It’s that time of the year.
The roads leading into downtown Halifax or Dartmouth at what should be rush hour are tranquil, the hanging baskets are looking a little leggy and diminished, and my birthday is just around the corner, which happens to coincide with the shortening of the days. Literally and figuratively.
Dahlia Day is also just around the corner. So lets focus on the light 🙂
There are many draws at Halifax Public Gardens but surely the Dahlia beds are the largest and most consistent crowd magnets.
Dahlia curator Amy Soosaar- Joseph is in large part responsible for this outcome.
9 Years ago she began to “re-vamp” the existing Dahlia beds.
This is an example of the kind of success you get when you let a gardener evolve her/his passion and in the process raise the caliber of horticultural .
The Dahlia beds success has evolved from Amy’s long-term commitment to learn about Dahlias and bring that knowledge to fruition through the spectacular displays at the Gardens.
There are 20 different forms of Dahlias (categorized by shape and size). 16 are represented at the Gardens.
Permanent plaques scattered around the beds describing these forms, and the 90 varietals planted in those beds are all labelled.
So what do we call a large collection of Dahlias? A dhaliareum?
We have a local Dahlia legend, who has left his legacy not only at the Public Gardens, but all over the world.
His name was Joe LaPierre and if you are looking at a favourite Dahlia, chances are he hybridized it.
Amy was fortunate to have been mentored by him. He showed her how to get bigger and stronger blooms and answered her many questions along her re-vamping journey.
He also shared his knowledge and love of horticulture with his son, Peter, who is a gardener at the Public Gardens today.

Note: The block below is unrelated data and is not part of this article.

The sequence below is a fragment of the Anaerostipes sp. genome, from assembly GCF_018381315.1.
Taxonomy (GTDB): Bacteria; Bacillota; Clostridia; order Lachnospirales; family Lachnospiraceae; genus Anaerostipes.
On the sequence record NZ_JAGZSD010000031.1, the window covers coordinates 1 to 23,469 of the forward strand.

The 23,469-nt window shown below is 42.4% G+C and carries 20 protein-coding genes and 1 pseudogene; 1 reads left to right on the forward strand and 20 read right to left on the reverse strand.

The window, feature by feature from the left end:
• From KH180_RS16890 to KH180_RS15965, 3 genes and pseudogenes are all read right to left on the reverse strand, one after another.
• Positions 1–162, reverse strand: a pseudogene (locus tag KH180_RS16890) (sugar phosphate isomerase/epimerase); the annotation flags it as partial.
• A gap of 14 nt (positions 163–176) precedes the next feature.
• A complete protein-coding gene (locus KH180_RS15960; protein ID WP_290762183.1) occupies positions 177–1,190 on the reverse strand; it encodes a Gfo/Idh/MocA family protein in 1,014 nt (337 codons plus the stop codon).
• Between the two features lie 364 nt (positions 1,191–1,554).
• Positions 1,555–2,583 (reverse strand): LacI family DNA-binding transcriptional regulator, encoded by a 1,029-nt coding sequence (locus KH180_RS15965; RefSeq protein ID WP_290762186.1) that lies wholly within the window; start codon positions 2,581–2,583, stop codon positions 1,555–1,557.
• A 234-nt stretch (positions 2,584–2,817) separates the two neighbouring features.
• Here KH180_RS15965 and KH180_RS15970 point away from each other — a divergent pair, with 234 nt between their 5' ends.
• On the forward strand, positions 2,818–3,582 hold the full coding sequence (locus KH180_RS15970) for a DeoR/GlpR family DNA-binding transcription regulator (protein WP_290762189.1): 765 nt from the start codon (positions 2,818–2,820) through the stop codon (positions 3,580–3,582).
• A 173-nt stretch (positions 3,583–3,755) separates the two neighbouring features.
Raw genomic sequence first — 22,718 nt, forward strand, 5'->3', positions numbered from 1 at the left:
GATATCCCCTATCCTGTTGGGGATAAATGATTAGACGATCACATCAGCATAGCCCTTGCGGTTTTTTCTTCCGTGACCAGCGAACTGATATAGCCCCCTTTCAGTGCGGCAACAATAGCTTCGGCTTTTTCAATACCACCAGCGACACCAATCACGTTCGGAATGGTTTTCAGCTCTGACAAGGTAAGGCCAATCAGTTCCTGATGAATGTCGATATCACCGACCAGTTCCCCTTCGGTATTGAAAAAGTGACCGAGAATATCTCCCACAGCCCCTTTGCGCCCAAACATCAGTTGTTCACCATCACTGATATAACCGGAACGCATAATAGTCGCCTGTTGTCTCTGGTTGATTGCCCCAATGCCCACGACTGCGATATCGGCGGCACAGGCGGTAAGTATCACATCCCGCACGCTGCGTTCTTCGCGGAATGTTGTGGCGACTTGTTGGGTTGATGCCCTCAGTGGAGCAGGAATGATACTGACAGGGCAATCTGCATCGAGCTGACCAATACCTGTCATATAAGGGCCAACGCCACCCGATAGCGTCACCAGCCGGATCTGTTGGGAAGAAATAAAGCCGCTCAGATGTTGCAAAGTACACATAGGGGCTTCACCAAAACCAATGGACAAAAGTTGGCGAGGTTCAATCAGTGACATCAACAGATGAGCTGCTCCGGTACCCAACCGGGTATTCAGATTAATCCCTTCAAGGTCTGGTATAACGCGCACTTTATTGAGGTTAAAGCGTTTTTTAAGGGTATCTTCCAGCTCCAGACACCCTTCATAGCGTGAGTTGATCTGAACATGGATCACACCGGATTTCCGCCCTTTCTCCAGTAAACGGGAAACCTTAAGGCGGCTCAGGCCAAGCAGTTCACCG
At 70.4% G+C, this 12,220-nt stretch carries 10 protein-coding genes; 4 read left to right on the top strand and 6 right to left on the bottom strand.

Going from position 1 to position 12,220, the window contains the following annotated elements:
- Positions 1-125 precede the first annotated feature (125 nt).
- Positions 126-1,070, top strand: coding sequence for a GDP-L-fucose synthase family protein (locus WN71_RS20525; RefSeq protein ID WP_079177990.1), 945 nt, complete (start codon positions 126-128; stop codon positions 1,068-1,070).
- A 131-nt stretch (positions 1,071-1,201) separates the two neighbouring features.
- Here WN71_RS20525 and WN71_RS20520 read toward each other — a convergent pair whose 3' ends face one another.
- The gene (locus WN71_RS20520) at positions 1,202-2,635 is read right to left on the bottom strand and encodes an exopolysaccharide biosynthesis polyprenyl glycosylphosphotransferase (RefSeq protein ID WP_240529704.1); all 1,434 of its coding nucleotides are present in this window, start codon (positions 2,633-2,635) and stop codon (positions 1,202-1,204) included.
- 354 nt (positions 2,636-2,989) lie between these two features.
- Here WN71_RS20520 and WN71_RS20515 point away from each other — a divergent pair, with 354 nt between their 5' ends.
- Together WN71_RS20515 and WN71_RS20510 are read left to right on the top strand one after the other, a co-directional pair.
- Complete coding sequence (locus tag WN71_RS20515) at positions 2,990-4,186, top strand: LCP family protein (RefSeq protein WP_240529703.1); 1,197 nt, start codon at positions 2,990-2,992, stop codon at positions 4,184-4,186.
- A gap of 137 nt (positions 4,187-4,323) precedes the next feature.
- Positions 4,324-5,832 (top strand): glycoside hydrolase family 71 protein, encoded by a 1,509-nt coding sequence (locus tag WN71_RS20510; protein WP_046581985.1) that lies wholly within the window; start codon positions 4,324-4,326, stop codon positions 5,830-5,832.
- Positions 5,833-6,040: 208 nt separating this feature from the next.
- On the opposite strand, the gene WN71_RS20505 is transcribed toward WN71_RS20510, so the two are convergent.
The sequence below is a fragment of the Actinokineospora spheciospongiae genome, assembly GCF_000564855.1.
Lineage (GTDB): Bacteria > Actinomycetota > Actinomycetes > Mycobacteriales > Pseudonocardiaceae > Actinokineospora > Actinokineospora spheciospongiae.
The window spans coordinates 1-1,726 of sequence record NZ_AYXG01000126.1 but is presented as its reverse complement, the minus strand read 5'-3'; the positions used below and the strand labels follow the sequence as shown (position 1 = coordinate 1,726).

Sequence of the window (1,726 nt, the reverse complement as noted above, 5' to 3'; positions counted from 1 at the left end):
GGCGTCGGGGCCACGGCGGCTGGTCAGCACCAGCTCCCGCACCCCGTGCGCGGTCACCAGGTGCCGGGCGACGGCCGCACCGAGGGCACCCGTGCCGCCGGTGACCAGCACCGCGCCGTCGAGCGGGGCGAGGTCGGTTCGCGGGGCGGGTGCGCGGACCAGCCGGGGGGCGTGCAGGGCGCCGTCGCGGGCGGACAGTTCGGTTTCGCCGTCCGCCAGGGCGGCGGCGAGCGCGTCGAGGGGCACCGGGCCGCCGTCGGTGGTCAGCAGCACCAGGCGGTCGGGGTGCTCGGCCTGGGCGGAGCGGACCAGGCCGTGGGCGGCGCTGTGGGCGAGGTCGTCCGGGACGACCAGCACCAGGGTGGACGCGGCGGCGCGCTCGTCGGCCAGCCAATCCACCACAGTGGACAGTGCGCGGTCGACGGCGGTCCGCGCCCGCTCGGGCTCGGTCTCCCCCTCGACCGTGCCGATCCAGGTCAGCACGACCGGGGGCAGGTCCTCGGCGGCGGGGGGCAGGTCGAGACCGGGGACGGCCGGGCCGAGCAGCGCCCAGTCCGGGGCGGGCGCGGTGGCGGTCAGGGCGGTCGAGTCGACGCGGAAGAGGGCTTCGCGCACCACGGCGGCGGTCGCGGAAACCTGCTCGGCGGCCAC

It’s a legacy that will continue to spread like ripples on the water.
Mr. LaPierre named his Dahlias after family members and local places or events under the moniker Tribune.
The previous white Dahlia was named after his mother, while this one was named after one of the ships (Mt. Blanc) which collided in the Narrows and caused the Halifax Explosion. Unfortunately our varietal representing the Imo (the other ship) perished like it’s namesake.
You can meet Amy and see the 90 varieties of Dahlias on display during Dahlia Day. Actually you can probably do both most weekdays, but you won’t get the pleasure of watching Neville MacKay make gorgeous floral arrangements with the Queen of them all… tons of glorious Dahlias!!!
There will also be members of the NS Dahlia society and PG gardeners on hand to show you everything you’d like to know about growing your own spectacular display.
The thing about good gardeners is that they understand that gardens are a very fluid thing. Ever-changing and not always successful. So you learn to make lemonade with your lemons.
A couple of weeks ago Begonias were planted in the spindly Serpentine Beds…
We leave legacies in many forms. Through ideas, teachings, physical elements.
They all have in common that they stay alive in our heart, our head or in our physical world.
The Halifax Public Gardens is a collection of the legacies of those you have come before us and hopefully who will come after us.
They will continue to nourish all who pass through her gates.
My regular Wednesday tour will take place at 9AM on Dahlia Day (one hour earlier than usual).
If you are interested in volunteering to help out on Dahlia Day contact us. I’m sure Karen will be glad to hear from you.
Enjoy the rest of summer.
All copy and images copyright © Serena Graham-Dwyer, 2015. If you wish to use any part or whole of an image, in any manner, please contact us.